Written by Mouslim Sidi Mohamed
It is with great emotion that Rahana, a mother of seven, tells her story about life as a refugee. “In search of refuge because of Boko Haram, my children and I have gone through very difficult times within the past year or so,” she said.
Rahana remembers her children’s life in Damasak – a town located in the northeastern part of Nigeria, near the border with Niger – when the Islamist sect Boko Haram attacked her small town. “It was a normal Monday morning, when the unforgettable happened. I was at home but my husband was away. I had just finished my chores when suddenly I heard gun shots, followed by loud screams. In what seemed like a matter of seconds, I saw many children in the neighborhood running away,” she recalled.
At the time, Rahana had four children, two of whom were at school that day. Her first instinct was to run to the school which was not far from her house. She was lucky to find them among the panicked crowd. She and the children ran back home where they locked themselves in. Days turned to nights and the family was living on leftover food and the little water they had at their disposaluntil we had no more left to eat or drink. Rahana then decided to risk her life by going out to look for food. A few moments outside, their paths crossed with Boko Haram members, who took her and her children with them and locked them in a room with other people they captured. “With all that I heard about them, I was convinced that we were all going to die”, she said.
Life as detainees of Boko Haram was difficult for Rahana and her children. “It wasn’t easy for us especially for my eldest daughter, Hindatou, who at the time was nine. Not a day went by without her crying on my shoulders because of the conditions that we were living in,” Rahana said.
A few weeks into the detention, the Boko Haram soldiers ordered the married women to go out and find their husbands to bring them back to the detention house so families would live together under their version of the Muslim religion. To ensure the return of the liberated women, Boko Haram members kept one child from each family and, unfortunately for Rahana. it was Hindatou who was detained.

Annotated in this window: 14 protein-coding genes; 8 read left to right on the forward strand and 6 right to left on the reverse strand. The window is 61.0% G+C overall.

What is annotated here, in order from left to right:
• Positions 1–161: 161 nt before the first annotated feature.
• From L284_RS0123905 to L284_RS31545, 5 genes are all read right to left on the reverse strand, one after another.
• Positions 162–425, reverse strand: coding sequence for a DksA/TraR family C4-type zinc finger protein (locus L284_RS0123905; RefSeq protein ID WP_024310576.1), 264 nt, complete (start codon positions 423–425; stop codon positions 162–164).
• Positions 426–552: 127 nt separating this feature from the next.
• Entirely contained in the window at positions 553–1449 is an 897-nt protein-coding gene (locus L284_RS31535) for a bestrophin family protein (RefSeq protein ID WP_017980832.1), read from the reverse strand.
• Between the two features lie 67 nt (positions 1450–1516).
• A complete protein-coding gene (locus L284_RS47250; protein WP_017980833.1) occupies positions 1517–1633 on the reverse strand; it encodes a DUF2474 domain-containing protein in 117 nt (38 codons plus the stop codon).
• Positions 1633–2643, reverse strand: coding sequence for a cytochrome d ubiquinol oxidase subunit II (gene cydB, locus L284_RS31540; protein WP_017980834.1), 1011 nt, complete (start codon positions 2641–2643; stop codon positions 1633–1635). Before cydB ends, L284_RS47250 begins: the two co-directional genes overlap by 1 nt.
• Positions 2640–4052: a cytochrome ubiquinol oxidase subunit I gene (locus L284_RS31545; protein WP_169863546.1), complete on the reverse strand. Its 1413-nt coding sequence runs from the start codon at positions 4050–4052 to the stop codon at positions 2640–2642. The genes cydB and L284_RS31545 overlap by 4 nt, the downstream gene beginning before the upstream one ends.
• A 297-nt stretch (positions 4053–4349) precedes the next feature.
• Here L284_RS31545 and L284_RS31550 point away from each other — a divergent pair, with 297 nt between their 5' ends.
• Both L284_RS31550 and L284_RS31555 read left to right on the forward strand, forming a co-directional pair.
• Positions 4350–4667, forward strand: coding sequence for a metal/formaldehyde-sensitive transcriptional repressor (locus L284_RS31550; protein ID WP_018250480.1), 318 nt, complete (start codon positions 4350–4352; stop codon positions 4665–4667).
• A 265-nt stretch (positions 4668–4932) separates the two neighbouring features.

Rahana was unwell due to the stress and unfavorable conditions, but soon left in search of her husband with the rest of her children. They could not get very far and decided to go to their house to rest before continuing with their journey. As Rahana lay there, she heard an unfamiliar noise which, to her great surprise, was her daughter, Hindatou, who had managed to escape the detention house. Rahana now felt that she had enough strength to continue the search for her husband. She and her children eventually found him and eventually relocated their family to a camp for displaced persons at Sayam Forage, which is forty five kilometers from the Niger border.
Rahana's family is now facing a tough situation especially for the young Hindatou. Rahana remembers: “When we first got here, Hindatou would have nightmares every night. She would relive the tragic events of the attacks, she would see the dead and the tortured in her dreams.” According to her, her husband, who is a marabout (a Muslim religious leader), devoted all his days to prayer so that his daughter would return to a normal life. But Rahana says that her daughter’s joy in life began to return since World Vision established a Child Friendly Space at the camp.
The Child Friendly Spaces implemented at Sayam Forage Camp provide a safe space for children to play, to learn through various activities and to heal from the trauma they have experienced. This approach also allow children to return to healthy routines and experience a sense of normalcy again. To date, there are 883 children registered in two Child Friendly Spaces.
Progressively, Hindatou’s life has stabilized. “The environment at the camp has favored my daughter’s development. Every day, she goes to the Child Friendly Space set up by World Vision. She has a lot of friends there with whom she plays”, Rahana said.
Today, Hindatou is twelve years old and she flourishes from day to day. Her confidence has grown as she develops her liking to learn. As a refugee in Niger, she learned to speak French. “Hindatou does not have nightmares anymore. My children are now very likely to have a better life than what our circumstances were dictating to us.
Featured image: Rahana in full emotion telling the story of her daughter